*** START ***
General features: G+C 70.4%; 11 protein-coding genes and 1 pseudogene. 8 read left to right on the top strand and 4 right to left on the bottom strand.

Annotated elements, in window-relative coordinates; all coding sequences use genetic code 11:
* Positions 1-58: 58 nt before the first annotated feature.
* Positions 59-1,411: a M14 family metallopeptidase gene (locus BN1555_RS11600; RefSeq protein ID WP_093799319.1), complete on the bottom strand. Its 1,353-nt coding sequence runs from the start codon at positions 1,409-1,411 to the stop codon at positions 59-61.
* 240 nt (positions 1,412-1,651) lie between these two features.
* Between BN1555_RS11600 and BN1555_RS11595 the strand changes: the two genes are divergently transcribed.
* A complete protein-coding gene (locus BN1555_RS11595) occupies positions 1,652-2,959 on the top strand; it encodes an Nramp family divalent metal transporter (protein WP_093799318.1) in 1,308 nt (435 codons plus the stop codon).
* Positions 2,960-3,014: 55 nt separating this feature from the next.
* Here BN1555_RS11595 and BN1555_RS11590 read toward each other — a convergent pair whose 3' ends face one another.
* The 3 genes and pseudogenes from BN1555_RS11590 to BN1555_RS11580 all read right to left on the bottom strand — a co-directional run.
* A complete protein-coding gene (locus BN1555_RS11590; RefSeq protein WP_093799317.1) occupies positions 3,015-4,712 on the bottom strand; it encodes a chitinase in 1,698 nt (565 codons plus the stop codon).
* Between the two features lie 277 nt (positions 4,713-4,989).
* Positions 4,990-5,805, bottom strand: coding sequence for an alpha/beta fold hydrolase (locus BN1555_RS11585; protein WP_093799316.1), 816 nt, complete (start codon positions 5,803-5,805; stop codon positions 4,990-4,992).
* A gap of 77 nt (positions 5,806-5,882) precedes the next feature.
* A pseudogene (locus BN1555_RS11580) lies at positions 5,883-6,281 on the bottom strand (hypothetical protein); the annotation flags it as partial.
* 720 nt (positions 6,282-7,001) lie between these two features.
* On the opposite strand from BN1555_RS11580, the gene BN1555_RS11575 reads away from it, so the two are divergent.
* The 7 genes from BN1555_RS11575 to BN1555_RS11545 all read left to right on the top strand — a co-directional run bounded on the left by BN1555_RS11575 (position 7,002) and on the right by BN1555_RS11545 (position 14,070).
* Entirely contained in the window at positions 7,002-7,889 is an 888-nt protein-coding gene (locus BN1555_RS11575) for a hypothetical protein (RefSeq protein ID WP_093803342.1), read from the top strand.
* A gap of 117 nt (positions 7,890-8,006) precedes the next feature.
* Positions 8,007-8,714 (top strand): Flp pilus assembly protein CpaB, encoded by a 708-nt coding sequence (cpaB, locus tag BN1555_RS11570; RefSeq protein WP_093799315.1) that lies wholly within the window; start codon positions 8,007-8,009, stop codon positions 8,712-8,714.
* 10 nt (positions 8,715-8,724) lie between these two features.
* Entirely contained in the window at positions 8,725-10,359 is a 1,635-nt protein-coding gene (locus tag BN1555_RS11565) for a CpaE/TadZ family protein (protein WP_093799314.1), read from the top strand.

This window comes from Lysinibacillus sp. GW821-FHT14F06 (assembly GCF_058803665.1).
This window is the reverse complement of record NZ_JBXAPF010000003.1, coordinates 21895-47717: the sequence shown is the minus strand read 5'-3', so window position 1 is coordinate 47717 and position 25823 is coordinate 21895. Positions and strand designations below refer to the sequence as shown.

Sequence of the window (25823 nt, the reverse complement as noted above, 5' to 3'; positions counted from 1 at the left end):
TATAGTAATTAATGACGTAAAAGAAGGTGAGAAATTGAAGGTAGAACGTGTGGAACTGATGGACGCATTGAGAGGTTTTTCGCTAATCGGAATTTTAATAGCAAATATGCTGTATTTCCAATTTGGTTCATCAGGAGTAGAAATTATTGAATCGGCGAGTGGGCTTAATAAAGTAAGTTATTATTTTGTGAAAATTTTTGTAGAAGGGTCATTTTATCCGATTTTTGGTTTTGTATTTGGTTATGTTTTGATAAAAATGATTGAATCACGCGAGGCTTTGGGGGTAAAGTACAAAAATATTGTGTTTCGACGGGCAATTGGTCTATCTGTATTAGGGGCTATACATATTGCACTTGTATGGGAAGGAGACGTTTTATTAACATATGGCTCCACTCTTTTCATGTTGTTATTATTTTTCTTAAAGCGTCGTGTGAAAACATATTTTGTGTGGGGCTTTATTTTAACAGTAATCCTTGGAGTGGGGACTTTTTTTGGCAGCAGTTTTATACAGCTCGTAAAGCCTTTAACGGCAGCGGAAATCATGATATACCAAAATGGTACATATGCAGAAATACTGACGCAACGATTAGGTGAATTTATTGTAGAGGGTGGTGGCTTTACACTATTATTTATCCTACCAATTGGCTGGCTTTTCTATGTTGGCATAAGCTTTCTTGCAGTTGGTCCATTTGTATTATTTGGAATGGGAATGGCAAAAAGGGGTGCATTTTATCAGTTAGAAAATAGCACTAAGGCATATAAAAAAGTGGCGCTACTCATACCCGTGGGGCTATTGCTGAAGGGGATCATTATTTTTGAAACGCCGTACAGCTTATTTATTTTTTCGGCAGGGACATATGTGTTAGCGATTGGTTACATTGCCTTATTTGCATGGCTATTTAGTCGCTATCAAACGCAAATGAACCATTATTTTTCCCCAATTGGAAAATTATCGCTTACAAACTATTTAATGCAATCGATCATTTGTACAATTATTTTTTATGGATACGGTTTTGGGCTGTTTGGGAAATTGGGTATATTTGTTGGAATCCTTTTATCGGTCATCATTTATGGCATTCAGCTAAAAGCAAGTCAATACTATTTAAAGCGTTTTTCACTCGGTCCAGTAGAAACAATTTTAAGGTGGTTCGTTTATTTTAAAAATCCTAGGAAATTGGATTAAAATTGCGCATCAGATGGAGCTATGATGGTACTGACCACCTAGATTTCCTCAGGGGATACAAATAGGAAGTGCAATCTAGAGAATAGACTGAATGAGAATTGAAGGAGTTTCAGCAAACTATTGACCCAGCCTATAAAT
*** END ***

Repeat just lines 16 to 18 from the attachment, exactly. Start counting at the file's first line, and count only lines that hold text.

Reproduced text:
* 720 nt (positions 6,282-7,001) lie between these two features.
* On the opposite strand from BN1555_RS11580, the gene BN1555_RS11575 reads away from it, so the two are divergent.
* The 7 genes from BN1555_RS11575 to BN1555_RS11545 all read left to right on the top strand — a co-directional run bounded on the left by BN1555_RS11575 (position 7,002) and on the right by BN1555_RS11545 (position 14,070).